Jesus does not call us to suffer endless cycles of violence. Rather, Jesus calls us to live faithfully even when others mock us or declare to the world that we’re wrong, that we’re blasphemers, that we’re not holding to religious law and propriety as we ought.
“Love the ones you hate. Do good to those who detest you” (Luke 6:27 my trans.). It’s not only a paradox, but also a challenge that acknowledges there are people whom we—yes, even we wonderful and innocent disciples of Jesus Christ—there are people whom we hate. And there are people who hate us. The challenge of discipleship is to love those we hate, and to do good to those people whom we know—beyond the shadow of a doubt—detest us. That’s. Not. Easy.
That’s why Jesus goes on to say, “If you love those who love you, why should you be commended? Even sinners love those who love them. If you do good to those who do good to you, why should you be commended? Even sinners do that. If you lend to those from whom you expect repayment, why should you be commended? Even sinners lend to sinners expecting to be paid back in full. Instead, love your enemies, do good, and lend expecting nothing in return. If you do, you will have a great reward. You will be acting the way children of the Most High act, for he is kind to ungrateful and wicked people. Be compassionate just as your Father is compassionate” (Luke 6:32-36 CEB).
Sometimes loving others is difficult business. Yet, the demands of being a disciple of Jesus Christ demand this bigger picture of love, and broader inclusion of those whom we love.
The last verses of this text have to do with judgment verses forgiveness, and it’s really about the way these two disparate things work. These words are as difficult as the Lord’s Prayer in Matthew 6:12 where we ask God to forgive us as we forgive others, and the place where Jesus said, “If you forgive others their sins, your heavenly Father will also forgive you. But if you don’t forgive others, neither will your Father forgive your sins” (Matthew 6:14-15 CEB). “Don’t judge, and you won’t be judged. Don’t condemn, and you won’t be condemned” (Luke 6:37a CEB) is a tall order to fill because we’re really good at making judgments, whether is unfiltered and voiced or the inner monologue of our minds that we don’t dare speak out loud.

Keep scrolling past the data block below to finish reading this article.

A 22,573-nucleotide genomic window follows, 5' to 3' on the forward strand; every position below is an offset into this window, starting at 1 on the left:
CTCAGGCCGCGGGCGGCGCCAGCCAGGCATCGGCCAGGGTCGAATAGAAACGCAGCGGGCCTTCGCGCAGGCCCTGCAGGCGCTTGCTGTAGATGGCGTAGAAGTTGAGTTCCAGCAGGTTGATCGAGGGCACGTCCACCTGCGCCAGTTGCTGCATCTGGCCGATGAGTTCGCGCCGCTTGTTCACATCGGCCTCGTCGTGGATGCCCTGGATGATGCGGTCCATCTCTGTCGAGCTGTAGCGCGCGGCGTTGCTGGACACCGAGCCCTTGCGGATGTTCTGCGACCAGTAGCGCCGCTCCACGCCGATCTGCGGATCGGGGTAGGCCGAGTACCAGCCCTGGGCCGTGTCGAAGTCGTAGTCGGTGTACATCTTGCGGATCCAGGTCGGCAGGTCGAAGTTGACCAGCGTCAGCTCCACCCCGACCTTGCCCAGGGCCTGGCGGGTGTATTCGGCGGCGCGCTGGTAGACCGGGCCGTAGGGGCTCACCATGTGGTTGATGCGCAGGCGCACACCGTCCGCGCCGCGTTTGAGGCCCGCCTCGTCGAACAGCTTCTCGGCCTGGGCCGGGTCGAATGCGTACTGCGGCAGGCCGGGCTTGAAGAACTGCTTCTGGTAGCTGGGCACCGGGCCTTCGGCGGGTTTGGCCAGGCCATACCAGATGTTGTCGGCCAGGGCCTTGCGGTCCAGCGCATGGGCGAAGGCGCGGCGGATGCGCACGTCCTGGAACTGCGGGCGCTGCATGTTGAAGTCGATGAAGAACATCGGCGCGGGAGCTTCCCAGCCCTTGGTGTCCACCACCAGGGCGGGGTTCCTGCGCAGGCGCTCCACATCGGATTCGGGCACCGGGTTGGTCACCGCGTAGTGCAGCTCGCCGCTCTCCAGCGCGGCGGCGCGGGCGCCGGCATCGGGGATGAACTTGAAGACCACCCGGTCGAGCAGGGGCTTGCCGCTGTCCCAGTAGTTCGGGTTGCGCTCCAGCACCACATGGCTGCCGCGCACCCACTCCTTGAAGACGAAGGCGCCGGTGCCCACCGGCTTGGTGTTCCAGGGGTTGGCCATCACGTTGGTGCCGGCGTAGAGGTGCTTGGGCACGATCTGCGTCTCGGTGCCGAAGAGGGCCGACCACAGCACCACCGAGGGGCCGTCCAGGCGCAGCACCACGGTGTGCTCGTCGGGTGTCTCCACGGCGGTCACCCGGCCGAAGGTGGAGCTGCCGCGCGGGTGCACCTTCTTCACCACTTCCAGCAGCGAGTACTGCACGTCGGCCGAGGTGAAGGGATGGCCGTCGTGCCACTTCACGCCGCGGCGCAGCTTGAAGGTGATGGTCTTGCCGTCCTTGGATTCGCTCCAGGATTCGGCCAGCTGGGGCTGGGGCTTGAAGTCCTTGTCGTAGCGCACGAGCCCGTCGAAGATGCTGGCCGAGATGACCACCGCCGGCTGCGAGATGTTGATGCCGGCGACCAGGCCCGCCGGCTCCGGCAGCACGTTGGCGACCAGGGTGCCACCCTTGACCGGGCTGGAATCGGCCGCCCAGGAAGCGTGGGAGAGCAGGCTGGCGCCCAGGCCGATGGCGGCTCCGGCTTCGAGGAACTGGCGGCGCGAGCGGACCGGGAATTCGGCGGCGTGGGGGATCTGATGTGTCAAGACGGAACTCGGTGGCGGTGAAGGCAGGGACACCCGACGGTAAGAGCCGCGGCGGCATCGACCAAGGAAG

The reason we’re told not to judge is because only God is good (c.f. Luke 18:19). Only God is capable of making right judgments. So, when we live into a religious or social culture based on judgment, the inevitable result is condemnation for everyone and everything. As one scholar put it, “A world bent on justice through judgment fulfills the anonymous maxim “And eye for an eye and a tooth for a tooth leaves the whole world blind and toothless.” (Allen in Feasting on the Gospels: Luke vol. 1, p. 172). When we live into judgment, we draw lines, define purity, and defend the borders that separate righteousness from sin.
But disciples of Jesus Christ must live into a different reality than that of judgment. When we live into God’s generosity of forgiveness and grace, we can find goodness that overflows. When we remember that we, too, are sinners, yet God has deigned to forgive us and include us in God’s coming dominion, we’re set free from the bondage of judgment. “Forgive, and you will be forgiven. Give, and it will be given to you. A good portion—packed down, firmly shaken, and overflowing—will fall into your lap. The portion you give will determine the portion you receive in return” (Luke 6:37-38 CEB). When God’s people live into the overwhelming abundance of grace and forgiveness, we’ll find that God’s good measure is overflowing in our lap and spilling all over those around us—even those we hate and those who despise us.
Can we live with that?
In the name of the Father, and of the Son, and of the Holy Spirit, Amen!
Rev. Christopher Millay